At 7 a.m., I called my friend Becky and asked her if she could come watch the kids while Kevin took me back to the hospital. (We learned on Tuesday that it's easier to NOT have kids around when doing these hospital things.) Becky got her kids ready for school and came over around 8. Sometime between 7 and 8 I noticed that I started having a lot of contractions.
Once at the hospital again, they hooked me up to some more "infusions" to stop the contractions as they figured out what to do. There were times that the pain was so awful that I couldn't even speak. I texted a couple friends and asked them to pray that the Lord would have mercy because at that time I thought I would die from the pain. (An orderly had come in for something and later came back in the day to check on me because he was so worried after seeing me.) Sometime in the next few hours I was able to breathe again.
Doctors and nurses came in and out that day trying to figure things out and monitor the baby and my contractions. The question was always, "How is the pain?" And my response was always, "I'm in pain all of the time, just not wanting to die at the moment." They would chuckle every time and look at me with sad puppy dog eyes. I don't remember much else, other than updating Facebook because I had literally thousands of people praying for me on at least five continents and then doing FaceTime with my parents back in Chicago and hearing that they were going to fly in on Sunday. Best news.
While in the hospital, I did get a lot of time (when not in the intense pain) to read God's precious Word. He seemed to light up passage after passage (ones I have read countless times before!) that encouraged my soul and reminded me in where to place my trust. It was precious time. And it also allowed for me to share some with my favorite nurse Gabi, who walked in to check on me and asked what I was studying. After talking for a bit, she said she thought that it was a good thing that I read my Bible. :)
By Friday afternoon, the pain was still there but even more manageable. I just couldn't stand up at all and had to walk around bent over to keep the pain to a minimum. I knew I would be taken to another hospital downtown Budapest that afternoon for another ultrasound and a possible MRI. I was nervous at my lack of Hungarian to understand it all, and we prayed that the Lord would provide some English speakers for us.
At 3 p.m., the ambulance came to get me. First, the Lord blew me away by giving me such kind and hilarious ambulance drivers, one of whom spoke excellent English. It was a new ambulance, so they had to figure out some things, which made us all laugh. Lying down flat on my back was intensely painful, and I was grateful that they offered that I could either lie down or sit up. So I sat up. :) It was snowing a lot, so I prayed for safety. And to be honest, I was a little disappointed that my first (and Lord willing my last!) ambulance ride I didn't get to have lights or sirens on. Of course every bump in the road made me want to die, and for those of you who haven't driven roads in Hungary, there isn't a road that exists that doesn't have huge pot holes.
|My first (and Lord willing my last!) ambulance ride|
We waited for awhile before going in for my initial ultrasound. And guess what? He spoke English as well! He was quiet and didn't say much at first before calling in a few other people to look at my ultrasound. He explained that he saw the spots on my liver and asked when I had my last abdominal ultrasound. With my same "I've never had one before" response, he just said that they could have been there for a long time. And he decided from the ultrasound that I definitely had a cyst causing the problem but that he wasn't sure that my appendix wasn't involved as well. He said that they would need to do an MRI. I told him that I would only do one without the contrast solution, and he said, "We wouldn't use the contrast solution because you're pregnant." Ha! Those evil doctors said I HAD to, and he said they wouldn't because it wasn't safe for me.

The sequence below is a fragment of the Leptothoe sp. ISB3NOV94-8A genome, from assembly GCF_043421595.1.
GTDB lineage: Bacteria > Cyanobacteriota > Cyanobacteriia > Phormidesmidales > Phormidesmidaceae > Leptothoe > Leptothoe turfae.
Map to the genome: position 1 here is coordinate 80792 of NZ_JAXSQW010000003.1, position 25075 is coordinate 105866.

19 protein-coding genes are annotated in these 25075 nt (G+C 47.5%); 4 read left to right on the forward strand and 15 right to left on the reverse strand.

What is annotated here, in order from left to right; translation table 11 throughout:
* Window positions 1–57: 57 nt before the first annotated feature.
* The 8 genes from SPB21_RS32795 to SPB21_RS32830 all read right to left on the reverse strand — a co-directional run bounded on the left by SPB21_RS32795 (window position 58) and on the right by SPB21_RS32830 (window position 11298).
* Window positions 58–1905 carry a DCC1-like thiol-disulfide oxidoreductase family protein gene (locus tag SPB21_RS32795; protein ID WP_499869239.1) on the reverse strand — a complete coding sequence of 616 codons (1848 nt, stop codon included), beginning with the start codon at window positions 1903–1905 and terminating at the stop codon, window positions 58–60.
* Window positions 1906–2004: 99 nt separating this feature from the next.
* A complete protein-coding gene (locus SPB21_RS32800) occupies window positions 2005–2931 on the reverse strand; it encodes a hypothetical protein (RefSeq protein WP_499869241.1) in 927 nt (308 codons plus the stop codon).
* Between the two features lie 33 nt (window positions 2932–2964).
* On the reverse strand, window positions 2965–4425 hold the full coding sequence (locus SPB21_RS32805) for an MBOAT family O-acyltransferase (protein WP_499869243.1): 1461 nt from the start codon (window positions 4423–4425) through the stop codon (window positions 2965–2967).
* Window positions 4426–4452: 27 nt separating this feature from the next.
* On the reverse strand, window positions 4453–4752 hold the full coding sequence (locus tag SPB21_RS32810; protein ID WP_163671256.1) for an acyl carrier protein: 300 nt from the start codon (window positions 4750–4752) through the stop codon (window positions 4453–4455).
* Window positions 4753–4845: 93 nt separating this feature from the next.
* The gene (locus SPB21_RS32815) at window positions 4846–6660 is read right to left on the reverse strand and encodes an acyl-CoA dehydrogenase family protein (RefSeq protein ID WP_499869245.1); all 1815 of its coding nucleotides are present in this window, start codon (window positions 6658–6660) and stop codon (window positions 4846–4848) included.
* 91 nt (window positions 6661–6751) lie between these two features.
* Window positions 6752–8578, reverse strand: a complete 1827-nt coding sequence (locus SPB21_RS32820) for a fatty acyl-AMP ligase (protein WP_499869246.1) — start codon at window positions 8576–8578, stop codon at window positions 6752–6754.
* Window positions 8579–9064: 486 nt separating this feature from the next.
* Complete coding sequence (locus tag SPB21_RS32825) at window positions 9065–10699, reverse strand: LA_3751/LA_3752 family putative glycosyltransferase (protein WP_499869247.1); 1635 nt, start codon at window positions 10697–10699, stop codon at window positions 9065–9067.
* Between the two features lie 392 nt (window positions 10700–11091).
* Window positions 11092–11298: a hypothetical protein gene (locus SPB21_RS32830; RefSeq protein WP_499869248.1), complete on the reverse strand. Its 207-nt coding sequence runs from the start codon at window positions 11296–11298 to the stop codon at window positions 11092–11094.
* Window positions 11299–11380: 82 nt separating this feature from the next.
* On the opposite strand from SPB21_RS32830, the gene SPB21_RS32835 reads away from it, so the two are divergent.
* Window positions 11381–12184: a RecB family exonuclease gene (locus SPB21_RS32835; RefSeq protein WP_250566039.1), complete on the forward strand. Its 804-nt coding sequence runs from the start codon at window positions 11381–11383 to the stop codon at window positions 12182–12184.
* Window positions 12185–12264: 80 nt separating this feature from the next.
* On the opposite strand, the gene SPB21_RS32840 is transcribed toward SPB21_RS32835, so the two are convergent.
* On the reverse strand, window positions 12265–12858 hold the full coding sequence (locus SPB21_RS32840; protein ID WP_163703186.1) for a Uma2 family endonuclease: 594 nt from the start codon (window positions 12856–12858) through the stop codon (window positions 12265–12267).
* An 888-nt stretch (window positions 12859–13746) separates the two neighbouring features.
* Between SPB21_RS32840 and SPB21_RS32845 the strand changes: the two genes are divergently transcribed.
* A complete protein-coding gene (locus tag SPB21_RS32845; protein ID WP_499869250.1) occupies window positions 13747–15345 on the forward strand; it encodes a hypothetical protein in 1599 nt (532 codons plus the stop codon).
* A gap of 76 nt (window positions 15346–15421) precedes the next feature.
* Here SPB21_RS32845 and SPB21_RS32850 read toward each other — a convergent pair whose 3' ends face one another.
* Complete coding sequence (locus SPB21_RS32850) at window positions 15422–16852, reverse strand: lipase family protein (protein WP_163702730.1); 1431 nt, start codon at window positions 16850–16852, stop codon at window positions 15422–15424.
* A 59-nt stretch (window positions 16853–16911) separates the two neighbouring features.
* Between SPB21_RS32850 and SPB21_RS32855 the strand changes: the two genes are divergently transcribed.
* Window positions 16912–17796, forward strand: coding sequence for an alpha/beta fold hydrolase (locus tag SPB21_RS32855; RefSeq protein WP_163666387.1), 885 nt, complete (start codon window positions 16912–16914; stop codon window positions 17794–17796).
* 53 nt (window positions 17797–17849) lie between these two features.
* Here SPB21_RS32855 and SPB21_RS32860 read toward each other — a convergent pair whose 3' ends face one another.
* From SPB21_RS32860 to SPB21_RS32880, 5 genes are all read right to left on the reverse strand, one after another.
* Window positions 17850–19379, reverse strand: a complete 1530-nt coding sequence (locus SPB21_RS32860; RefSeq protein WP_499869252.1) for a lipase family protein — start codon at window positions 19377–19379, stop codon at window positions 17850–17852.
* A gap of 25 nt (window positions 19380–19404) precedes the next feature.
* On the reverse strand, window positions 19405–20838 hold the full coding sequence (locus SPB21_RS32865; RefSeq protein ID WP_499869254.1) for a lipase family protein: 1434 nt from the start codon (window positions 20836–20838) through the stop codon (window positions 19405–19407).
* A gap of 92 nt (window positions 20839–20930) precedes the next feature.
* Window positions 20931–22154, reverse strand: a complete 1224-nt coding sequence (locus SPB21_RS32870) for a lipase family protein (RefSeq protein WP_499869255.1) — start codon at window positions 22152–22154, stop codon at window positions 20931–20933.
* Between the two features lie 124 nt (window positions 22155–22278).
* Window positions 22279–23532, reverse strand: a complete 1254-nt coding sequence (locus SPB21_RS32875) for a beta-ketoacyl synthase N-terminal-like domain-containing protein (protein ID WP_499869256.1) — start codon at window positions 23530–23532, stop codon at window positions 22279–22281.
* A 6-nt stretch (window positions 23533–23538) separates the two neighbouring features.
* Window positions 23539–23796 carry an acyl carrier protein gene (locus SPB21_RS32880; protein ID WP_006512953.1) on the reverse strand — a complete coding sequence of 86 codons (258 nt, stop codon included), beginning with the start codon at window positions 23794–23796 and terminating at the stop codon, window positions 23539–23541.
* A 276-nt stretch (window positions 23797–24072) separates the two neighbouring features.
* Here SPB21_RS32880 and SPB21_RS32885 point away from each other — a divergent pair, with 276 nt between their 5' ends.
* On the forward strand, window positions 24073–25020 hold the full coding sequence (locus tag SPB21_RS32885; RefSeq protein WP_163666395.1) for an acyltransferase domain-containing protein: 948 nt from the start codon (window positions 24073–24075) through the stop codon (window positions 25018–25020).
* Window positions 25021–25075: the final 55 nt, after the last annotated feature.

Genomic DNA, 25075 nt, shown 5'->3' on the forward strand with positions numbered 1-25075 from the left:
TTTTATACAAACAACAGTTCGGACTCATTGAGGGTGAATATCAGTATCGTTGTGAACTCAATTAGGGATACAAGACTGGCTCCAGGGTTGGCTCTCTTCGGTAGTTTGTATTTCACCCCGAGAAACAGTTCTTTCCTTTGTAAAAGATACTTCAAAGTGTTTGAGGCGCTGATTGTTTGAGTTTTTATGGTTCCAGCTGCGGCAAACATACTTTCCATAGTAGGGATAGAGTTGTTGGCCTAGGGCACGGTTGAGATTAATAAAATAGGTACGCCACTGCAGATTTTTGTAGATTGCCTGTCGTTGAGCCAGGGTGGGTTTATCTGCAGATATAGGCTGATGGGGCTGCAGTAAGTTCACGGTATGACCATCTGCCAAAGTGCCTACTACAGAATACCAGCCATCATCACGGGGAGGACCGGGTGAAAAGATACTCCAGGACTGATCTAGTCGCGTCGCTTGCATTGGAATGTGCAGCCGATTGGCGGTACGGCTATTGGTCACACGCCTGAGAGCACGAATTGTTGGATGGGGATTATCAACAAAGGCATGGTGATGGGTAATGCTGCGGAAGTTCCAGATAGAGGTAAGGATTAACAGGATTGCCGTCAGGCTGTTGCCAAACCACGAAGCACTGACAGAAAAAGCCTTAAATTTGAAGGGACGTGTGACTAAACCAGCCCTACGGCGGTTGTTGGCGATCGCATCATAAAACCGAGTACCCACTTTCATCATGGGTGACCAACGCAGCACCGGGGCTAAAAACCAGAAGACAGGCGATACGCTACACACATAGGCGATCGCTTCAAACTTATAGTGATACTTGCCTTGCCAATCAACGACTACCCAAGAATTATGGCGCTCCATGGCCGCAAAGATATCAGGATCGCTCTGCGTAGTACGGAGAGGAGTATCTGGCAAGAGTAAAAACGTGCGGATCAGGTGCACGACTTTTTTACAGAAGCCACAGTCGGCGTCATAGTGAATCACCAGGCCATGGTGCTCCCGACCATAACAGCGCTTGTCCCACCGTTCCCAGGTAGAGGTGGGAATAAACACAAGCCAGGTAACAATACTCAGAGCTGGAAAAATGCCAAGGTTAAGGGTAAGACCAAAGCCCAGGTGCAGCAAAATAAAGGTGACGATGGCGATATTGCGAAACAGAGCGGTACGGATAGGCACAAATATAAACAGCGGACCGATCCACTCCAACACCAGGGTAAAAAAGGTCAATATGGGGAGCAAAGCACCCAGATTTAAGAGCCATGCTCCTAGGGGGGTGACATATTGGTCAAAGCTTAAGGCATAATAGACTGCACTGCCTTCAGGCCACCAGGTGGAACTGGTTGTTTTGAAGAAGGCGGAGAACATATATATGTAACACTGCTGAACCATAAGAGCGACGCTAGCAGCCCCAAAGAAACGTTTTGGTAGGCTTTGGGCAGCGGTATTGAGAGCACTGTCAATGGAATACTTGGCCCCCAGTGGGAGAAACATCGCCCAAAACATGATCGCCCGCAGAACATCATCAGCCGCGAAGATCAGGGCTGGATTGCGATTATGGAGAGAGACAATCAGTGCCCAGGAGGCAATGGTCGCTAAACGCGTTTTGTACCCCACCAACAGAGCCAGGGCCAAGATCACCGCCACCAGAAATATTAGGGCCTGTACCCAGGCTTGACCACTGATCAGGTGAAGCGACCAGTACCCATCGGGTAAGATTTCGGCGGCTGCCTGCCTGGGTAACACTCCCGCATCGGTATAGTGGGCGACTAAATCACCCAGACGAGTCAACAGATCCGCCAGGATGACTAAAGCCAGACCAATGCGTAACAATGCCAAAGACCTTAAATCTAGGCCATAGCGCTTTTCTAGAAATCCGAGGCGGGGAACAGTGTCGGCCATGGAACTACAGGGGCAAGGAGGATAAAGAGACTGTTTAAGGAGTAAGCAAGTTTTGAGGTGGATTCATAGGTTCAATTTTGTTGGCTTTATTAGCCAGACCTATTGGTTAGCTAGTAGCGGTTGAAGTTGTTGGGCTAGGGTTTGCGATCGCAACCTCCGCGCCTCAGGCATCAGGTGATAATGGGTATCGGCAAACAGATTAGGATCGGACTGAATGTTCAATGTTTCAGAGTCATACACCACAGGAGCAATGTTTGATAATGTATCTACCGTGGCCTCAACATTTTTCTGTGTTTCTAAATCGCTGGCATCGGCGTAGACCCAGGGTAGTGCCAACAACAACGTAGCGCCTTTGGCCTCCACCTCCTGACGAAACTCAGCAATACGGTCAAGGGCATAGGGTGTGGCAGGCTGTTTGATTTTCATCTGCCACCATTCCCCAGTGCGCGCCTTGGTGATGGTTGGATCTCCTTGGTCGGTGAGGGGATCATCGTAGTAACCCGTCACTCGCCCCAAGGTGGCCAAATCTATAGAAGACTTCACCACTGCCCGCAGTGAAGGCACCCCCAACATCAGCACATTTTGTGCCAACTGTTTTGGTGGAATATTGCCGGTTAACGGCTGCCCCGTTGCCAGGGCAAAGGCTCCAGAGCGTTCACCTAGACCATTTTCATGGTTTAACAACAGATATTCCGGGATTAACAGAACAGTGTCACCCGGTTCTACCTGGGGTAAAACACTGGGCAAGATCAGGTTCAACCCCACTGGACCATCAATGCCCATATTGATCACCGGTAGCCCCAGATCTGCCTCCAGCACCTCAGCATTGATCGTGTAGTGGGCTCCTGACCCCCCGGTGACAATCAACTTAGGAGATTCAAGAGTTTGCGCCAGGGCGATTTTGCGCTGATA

I waited for awhile longer before being called in for the MRI. I was apprehensive about feeling claustrophobic, but it wasn't bad. I literally quoted Scripture over and over the whole time and then could think of only two songs: Great is Thy Faithfulness and Be Thou My Vision. It was a peaceful 25 minutes or so.
They wanted to do one more ultrasound after that. When it was done, he said that he was going to recommend surgery as that seemed to be the solution for now, be it just the cyst or my appendix as well. I told the radiologist that I had people all over the world praying for us and specifically for English speaking people to help us navigate this system. And I thanked him for being such a huge help and that he spoke so clearly and so well. He was an answer to prayer. And then the previously stoic man got the biggest smile on his face and said that he was so glad to help and was glad that his English was understandable as he didn't use it much. Oh, so grateful for him.
And then another hour of waiting... The ambulance driver kept making fun of the socialized system of medicine and mimicking the "only five more minutes" we were told nearly 20 times. But he and his buddy stayed close by and continued to do everything for us. What an immense blessing!
I was taken back to the hospital by ambulance, where my favorite nurse Gabi was waiting for me and told me to just rest and relax as much as possible over the weekend. I was feeling good (although still in pain) and was able to do FaceTime with our families. And after having had so many answered prayers that day, I was able to find a semi-comfortable position in which I was able to fall asleep.